Industry welcomes continuing fall in European antibiotic sales

New figures showing a continuing reduction in antibiotic sales for livestock in Europe also reveal that the UK is among the lowest users among European countries on the basis of livestock volumes. 

Sales of antibiotics for farm animals in Europe fell from 107mg/PCU in 2017 to 103.2mg/PCU in 2018, according to the 10th annual report from the European Surveillance of Veterinary Antimicrobial Consumption (ESVAC), examining antibiotic sales across different European countries in 2018.

The latest figure continued the downward trend and meant usage has fallen by over one-third between 2011 and 2018.

Sales of antibiotics in UK and across Europe in 2018 (ESVAC)

UK average 2018 (mg/PCU)

EU country average 2018 (mg/PCU)







Total Use














3rd and 4th Gen Cephalosporins







Polymyxins (colistin)








Ahead of the imminent announcement of new sector targets, the UK retained its position as having the fifth lowest sales overall, averaging 29.5mg/PCU, well below the European average. While this is partly due to the UK’s relatively high numbers of sheep, the falling UK figure also undoubtedly reflects in part the huge strides made by the UK pig sector to reduce usage.

UK pig sector usage fell from 278mg/PCU in 2015 to just 110 mg/PCU in 2018, according to data collated on the eMB-Pigs database.

The ESVAC figures also show a continuing downward trend in sales of the highest priority antibiotics – 3rd and 4th generation cephalosporins, fluoroquinolones and colistin.

RUMA chair Cat McLaughlin said it was ‘very positive to see this downward trend across almost all countries, not just in terms of total sales but also these highest priority antibiotics.

The UK’s significant reductions in antibiotic use in farm animals over the past six years meant it remained among the lowest users of antibiotics overall – and the lowest among European countries with large domestic populations and farm animal sectors, she added.

“The efforts and enthusiasm demonstrated by the UK livestock farmers and animal health practitioners to embrace RUMA principles of using antibiotics and other veterinary medicines responsibly to achieve these results has been phenomenal,” said Ms McLaughlin.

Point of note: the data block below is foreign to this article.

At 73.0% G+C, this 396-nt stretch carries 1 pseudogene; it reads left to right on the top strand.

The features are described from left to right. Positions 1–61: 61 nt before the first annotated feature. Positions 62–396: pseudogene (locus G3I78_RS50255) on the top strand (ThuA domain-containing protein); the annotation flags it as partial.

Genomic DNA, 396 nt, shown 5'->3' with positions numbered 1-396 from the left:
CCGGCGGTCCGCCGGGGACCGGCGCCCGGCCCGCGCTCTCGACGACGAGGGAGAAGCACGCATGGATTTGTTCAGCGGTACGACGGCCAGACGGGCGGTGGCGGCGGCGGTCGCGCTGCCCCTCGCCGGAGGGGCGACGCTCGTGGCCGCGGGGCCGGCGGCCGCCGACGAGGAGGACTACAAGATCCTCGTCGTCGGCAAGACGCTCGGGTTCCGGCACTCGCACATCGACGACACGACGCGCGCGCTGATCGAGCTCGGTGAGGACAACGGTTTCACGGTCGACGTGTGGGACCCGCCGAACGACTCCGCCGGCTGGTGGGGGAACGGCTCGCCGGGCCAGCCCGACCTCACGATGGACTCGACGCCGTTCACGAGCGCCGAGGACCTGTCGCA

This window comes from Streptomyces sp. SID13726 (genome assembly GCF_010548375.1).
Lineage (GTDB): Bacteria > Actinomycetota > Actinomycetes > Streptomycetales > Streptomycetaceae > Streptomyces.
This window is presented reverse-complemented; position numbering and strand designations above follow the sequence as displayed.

New antibiotic targets

UK figures for 2019 sales of antibiotics for farm animals are due out shortly and new sector-specific targets for the UK livestock industry 2021-2024 are also scheduled to be released in November. The last targets, developed by a ‘Targets Task Force’ (TTF), which included a 2020 of 99mg/PCU for the pig sector, run their course at the end of this year.

Ms McLaughlin said most goals had now been achieved or had run their course and need revisiting.

“We’ve seen many livestock sectors facing new disease and environmental challenges, or experience challenges with data collection. This makes the forthcoming release of the new targets and a ‘reset’ of activities very timely.”

NPA reaction

NPA senior policy adviser Rebecca Veale said: “I am very pleased to see the progress that we, and other European countries, have made in responsible antibiotic use.

“Whilst there is some very interesting information presented within the report, the systems we use differ by country and so it should be considered in context.

“The most important trend is that the use of Highest Priority Critically Important Antibiotics has declined – the risk of antimicrobial resistance and the implications this has on human and animal health is the reason we take responsible use of antibiotics so seriously in the pig sector. Therefore, this decline is a very important one.”

Rebecca sits on the Pig Health and Welfare Council AMU sub group, which continues to plan for the next phase of targets for the pig sector.

“We are excited to share them when they are published by RUMA in November,” she said.

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About The Author

Editor of LBM titles Pig World and Farm Business and group editor of Agronomist and Arable Farmer. National Pig Association's webmaster. Previously political editor at Farmers Guardian for many years and also worked Farmers Weekly. Occasional farming media pundit. Brought up on a Leicestershire farm, now work from a shed in the garden in Oxfordshire. Big fan of Leicester City and Leicester Tigers. Occasional cricketer.